PdParty brings a full MIDI update in the latest update. Here’s what’s new:
fixed bug where incoming MIDI bytes were not being forward to [midiin]
updated MIDI handling to pass system common & realtime messages in/out of PdParty
updated Midi test scene to portrait layout
It reminds me that when I was in MMM2017 Peter Kirn was talking about PdParty and I was rather inspired by that. So much so that so far I haven’t got around to doing anything about it. I should rectify that, and if you’ve been meaning to do the same then so should you!
The International symposium MOBILE MUSIC IN THE MAKING 2017 was last weekend and I was lucky enough to get along to speak at it, to meet people, to catch up with long time friends, and to put some faces to names who I’ve known for a long time. As so often happens with events like this you don’t really know what to expect until you’re there, but MMM2017 exceeded any expectations I had by a long way, which is a tribute to Matthias Krebs and the team of the Research Center for Mobile Music Making and App Music and the Berlin University of the Arts (UdK) that worked with him for months to make it such an amazing event for everyone involved.
Gathered there was a fantastic mix of developers, musicians, academics and more besides. The range of talks, demonstrations, and performances was excellent, and if anything I just wish I could have gone to more of it, but sadly I still lack the ability to be in more than one place at a time.
So for now I’m just going to pull out the highlights for me personally, and I’ll start with meeting someone who I’ve wanted to meet in person for a very long time.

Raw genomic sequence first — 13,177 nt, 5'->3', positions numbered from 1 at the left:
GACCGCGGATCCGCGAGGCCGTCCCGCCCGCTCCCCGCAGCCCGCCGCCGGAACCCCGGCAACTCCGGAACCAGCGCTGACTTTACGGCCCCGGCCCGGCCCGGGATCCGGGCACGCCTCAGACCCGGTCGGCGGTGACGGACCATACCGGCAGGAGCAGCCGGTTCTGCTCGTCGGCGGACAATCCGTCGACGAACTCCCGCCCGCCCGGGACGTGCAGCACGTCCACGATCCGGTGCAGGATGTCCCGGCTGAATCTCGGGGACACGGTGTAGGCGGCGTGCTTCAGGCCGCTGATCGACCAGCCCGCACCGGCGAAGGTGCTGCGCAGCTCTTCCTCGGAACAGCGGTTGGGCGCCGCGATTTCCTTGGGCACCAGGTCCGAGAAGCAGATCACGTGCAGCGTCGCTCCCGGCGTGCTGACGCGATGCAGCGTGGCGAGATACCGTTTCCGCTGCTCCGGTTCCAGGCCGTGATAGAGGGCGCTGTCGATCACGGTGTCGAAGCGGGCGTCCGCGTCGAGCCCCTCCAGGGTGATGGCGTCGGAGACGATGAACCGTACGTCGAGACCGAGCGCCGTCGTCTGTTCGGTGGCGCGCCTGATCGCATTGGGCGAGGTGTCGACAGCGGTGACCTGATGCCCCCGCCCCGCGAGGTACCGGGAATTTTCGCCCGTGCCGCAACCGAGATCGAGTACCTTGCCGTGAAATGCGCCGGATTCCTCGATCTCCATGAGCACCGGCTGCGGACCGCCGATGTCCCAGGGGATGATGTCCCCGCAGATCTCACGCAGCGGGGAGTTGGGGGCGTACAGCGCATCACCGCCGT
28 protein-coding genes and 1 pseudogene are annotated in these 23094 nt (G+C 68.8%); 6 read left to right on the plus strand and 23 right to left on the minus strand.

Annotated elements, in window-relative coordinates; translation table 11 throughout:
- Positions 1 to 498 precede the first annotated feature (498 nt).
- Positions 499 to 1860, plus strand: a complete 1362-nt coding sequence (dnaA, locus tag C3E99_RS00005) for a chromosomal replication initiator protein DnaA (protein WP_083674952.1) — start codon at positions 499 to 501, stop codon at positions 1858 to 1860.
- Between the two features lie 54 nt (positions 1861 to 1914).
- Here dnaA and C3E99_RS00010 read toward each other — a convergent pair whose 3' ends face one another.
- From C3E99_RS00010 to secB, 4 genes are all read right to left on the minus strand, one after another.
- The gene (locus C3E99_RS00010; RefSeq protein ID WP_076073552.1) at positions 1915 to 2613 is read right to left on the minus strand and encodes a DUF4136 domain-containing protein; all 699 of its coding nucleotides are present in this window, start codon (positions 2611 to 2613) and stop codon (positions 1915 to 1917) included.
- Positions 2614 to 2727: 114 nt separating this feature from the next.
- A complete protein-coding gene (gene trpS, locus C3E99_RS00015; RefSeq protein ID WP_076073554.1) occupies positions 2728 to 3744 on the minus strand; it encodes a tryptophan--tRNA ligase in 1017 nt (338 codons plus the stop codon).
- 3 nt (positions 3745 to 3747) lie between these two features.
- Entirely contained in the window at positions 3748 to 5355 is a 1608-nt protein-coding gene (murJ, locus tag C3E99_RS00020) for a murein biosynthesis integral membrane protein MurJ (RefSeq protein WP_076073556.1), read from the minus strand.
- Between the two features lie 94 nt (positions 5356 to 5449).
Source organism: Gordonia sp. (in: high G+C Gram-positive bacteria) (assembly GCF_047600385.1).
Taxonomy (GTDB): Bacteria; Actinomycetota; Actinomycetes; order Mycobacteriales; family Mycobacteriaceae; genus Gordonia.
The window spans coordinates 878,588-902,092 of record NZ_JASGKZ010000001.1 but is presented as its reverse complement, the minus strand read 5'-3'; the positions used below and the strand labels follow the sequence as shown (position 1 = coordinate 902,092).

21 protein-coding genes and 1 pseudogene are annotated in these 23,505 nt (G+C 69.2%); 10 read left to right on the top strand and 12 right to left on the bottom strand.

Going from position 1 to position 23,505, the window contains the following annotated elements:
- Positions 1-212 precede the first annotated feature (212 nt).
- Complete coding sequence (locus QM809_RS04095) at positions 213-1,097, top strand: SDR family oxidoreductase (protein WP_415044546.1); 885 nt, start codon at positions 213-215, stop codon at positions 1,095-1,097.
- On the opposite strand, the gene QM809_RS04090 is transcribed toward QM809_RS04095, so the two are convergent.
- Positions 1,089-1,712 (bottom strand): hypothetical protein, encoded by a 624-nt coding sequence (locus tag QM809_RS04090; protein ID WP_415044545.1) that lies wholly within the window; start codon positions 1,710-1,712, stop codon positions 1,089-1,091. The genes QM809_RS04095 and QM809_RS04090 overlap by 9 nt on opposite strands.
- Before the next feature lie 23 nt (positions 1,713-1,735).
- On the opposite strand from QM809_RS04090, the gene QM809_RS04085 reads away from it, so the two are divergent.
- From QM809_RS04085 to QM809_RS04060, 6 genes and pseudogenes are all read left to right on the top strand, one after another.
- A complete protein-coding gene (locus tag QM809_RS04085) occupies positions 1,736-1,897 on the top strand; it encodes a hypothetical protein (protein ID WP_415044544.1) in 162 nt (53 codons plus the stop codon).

Yep, it’s Mr Jakob Haq in person. It was wonderful to meet him on the Friday when I arrived (very late) and have a catch up. You can also see in the first picture Dr Ben Schogler from Skoog. More about him and about Skoog later. Jakob and I managed to catch up a few times over the weekend, but as you can imagine it just wasn’t enough so I’m going to have to get to meet up with him again I think.
The Saturday of MMM2017 was the big day for me. I was speaking a couple of times, but also there were some amazing sessions I really wanted to get to, so let’s go over a few of those.
Firstly there was AudioBus 3:
AudioBus 3 is coming soon. As far as I know it’s due to drop on the 28th (apologies, this should be the 27th) of this month, so there isn’t too long to wait. The big new features in AB3 are MIDI and a Mixer. Sebastian’s talk focussed on their journey to AB3 which was really interesting. You might wonder why MIDI is such a big deal, but as Sebastian explained, every app treats MIDI differently. Getting one single way to configure MIDI via AB3 is going to make a huge difference, at least in my view anyway.
Another interesting view from Sebastian’s talk was around the UI/UX approach they’ve taken with AB3. It’s very user focussed indeed and from I could see I think it will make the creative interaction when using AB3 a lot easier and less distracting.
Sadly we weren’t able to see the mixer in AB3 but as there isn’t long to wait now it’s something else to look forward to.